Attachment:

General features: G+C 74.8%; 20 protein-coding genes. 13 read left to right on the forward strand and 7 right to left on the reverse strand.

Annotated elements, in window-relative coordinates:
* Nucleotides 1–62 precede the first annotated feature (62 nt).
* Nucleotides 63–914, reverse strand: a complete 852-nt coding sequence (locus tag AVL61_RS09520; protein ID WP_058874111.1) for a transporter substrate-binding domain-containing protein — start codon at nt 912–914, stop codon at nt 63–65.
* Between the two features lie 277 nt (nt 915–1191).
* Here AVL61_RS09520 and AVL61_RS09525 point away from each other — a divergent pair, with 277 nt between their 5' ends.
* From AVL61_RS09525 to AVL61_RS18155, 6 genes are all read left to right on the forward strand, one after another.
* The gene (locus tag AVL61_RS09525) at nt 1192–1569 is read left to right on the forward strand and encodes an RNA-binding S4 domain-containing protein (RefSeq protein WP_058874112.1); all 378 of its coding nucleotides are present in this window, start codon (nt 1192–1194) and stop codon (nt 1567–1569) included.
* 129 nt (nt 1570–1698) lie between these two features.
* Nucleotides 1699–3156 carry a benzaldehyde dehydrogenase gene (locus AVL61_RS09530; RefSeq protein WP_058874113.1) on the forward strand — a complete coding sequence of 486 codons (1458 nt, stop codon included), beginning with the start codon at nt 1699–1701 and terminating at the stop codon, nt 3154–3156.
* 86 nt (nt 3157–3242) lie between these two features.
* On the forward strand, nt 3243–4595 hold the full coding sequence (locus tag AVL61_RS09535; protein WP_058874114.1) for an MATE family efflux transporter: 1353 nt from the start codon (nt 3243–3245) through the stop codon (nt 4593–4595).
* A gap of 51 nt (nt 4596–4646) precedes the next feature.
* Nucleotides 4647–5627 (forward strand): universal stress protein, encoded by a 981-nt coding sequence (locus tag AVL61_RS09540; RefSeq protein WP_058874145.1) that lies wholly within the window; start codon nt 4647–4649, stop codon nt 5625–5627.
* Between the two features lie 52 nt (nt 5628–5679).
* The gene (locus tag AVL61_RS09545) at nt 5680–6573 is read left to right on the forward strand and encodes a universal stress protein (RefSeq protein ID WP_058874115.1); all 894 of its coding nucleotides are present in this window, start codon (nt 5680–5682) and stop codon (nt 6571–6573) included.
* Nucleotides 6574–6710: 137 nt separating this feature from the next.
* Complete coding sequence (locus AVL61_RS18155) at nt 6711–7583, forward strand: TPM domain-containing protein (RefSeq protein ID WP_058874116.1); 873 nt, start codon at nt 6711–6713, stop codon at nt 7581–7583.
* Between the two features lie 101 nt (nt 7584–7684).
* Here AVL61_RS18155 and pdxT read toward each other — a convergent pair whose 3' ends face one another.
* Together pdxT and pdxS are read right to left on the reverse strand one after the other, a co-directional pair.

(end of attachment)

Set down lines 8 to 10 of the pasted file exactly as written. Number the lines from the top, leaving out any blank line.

* The gene (locus tag AVL61_RS09525) at nt 1192–1569 is read left to right on the forward strand and encodes an RNA-binding S4 domain-containing protein (RefSeq protein WP_058874112.1); all 378 of its coding nucleotides are present in this window, start codon (nt 1192–1194) and stop codon (nt 1567–1569) included.
* 129 nt (nt 1570–1698) lie between these two features.
* Nucleotides 1699–3156 carry a benzaldehyde dehydrogenase gene (locus AVL61_RS09530; RefSeq protein WP_058874113.1) on the forward strand — a complete coding sequence of 486 codons (1458 nt, stop codon included), beginning with the start codon at nt 1699–1701 and terminating at the stop codon, nt 3154–3156.